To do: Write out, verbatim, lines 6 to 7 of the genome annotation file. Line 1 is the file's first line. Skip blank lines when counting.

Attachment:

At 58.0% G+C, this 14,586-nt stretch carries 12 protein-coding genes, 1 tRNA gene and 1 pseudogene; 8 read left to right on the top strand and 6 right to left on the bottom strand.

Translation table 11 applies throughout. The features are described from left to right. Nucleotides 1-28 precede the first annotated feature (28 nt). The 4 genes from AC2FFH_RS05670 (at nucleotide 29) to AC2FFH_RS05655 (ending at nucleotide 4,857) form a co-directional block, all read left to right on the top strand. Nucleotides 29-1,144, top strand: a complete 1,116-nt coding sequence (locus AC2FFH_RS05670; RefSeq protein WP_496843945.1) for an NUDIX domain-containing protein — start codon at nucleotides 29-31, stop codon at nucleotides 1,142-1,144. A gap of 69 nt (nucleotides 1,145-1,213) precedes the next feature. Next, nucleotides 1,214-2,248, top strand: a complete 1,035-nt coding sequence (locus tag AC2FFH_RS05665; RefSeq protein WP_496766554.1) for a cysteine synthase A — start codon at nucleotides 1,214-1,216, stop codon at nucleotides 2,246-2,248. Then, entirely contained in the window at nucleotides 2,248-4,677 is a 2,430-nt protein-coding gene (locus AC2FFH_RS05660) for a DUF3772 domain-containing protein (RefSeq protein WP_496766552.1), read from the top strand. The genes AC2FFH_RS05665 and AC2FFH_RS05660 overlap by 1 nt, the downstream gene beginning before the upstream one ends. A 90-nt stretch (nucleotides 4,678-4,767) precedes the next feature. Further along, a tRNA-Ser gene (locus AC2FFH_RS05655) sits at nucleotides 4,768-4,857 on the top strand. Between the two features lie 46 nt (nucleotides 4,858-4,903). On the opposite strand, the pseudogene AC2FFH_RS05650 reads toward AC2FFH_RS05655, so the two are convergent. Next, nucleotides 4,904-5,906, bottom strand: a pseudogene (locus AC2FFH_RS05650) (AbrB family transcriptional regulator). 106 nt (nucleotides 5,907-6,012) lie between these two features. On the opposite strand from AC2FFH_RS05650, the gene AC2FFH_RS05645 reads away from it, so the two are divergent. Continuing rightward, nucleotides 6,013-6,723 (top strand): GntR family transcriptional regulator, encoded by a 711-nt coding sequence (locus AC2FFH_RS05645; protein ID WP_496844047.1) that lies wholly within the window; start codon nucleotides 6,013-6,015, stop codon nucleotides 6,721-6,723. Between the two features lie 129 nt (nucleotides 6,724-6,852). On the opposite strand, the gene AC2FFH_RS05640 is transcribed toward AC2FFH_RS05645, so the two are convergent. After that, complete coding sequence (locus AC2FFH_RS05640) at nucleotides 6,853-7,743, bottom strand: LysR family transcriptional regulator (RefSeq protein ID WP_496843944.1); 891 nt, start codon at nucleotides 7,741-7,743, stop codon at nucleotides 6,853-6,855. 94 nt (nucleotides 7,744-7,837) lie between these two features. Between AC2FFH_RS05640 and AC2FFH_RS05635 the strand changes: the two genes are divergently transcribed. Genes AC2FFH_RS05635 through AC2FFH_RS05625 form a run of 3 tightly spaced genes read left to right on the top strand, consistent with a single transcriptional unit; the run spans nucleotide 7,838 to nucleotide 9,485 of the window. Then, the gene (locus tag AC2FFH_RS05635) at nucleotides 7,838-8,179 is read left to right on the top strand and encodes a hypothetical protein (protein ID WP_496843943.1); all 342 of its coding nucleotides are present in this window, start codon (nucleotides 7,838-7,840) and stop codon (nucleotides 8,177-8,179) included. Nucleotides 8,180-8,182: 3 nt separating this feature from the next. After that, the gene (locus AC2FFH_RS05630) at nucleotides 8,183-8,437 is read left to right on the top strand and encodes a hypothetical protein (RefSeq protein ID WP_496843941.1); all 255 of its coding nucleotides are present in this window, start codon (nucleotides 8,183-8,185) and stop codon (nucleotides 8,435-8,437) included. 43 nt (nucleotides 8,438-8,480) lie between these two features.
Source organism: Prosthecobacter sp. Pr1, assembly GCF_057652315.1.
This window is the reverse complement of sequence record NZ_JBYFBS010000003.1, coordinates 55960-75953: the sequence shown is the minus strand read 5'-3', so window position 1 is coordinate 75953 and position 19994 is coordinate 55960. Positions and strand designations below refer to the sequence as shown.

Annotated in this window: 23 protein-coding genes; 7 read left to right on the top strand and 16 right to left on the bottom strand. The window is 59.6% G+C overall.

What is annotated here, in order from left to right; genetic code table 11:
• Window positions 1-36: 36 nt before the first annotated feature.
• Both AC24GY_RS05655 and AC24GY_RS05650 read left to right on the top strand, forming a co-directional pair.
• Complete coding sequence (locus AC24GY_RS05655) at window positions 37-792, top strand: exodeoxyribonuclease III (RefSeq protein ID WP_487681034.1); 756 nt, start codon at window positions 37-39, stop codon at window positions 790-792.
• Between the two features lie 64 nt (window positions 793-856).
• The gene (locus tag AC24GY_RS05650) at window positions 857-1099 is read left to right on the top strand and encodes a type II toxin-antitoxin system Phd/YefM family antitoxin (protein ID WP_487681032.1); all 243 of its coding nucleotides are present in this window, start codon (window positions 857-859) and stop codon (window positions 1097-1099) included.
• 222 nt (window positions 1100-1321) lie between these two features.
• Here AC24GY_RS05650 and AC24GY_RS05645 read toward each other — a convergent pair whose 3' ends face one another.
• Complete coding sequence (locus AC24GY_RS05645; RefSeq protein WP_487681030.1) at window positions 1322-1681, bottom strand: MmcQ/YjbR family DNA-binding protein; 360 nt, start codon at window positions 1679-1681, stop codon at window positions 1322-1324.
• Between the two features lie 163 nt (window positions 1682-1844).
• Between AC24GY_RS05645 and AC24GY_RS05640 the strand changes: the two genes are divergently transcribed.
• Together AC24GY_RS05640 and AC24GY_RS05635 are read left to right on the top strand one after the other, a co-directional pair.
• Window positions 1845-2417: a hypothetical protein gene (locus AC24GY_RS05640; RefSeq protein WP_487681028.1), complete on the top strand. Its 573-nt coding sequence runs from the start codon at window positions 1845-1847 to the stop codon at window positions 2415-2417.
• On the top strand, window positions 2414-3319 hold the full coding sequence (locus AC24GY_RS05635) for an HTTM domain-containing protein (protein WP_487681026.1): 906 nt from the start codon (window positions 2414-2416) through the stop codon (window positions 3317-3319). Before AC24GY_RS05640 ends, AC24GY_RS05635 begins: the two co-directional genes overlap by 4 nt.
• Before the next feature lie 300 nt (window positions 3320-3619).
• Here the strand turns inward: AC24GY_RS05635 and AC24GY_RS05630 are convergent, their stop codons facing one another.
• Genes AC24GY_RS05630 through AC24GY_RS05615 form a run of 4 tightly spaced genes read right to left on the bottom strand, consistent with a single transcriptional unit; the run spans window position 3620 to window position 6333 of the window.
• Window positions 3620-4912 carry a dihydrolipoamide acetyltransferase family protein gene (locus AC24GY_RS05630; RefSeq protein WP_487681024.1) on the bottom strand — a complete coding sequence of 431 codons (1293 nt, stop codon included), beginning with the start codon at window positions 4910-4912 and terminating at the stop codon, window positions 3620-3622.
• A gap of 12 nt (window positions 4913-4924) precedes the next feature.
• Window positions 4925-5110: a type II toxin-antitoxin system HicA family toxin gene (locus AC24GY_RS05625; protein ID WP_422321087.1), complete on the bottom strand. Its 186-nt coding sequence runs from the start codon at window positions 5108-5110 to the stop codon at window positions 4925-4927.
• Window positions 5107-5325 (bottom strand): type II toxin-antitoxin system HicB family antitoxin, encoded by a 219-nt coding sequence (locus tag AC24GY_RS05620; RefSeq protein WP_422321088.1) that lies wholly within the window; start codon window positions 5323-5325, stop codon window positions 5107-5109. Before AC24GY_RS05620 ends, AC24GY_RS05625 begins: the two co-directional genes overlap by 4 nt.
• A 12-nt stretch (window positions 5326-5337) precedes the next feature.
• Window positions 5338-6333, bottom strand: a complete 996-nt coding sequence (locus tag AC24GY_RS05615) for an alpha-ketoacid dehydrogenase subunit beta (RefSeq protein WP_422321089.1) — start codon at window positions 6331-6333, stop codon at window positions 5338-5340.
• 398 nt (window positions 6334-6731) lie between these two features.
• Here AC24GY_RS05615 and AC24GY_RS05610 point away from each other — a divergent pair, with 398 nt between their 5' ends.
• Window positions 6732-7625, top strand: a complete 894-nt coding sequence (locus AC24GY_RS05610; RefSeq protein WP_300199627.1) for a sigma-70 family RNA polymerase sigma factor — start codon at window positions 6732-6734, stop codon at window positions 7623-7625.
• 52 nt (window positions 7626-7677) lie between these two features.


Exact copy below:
What is annotated here, in order from left to right; genetic code table 11:
• Window positions 1-36: 36 nt before the first annotated feature.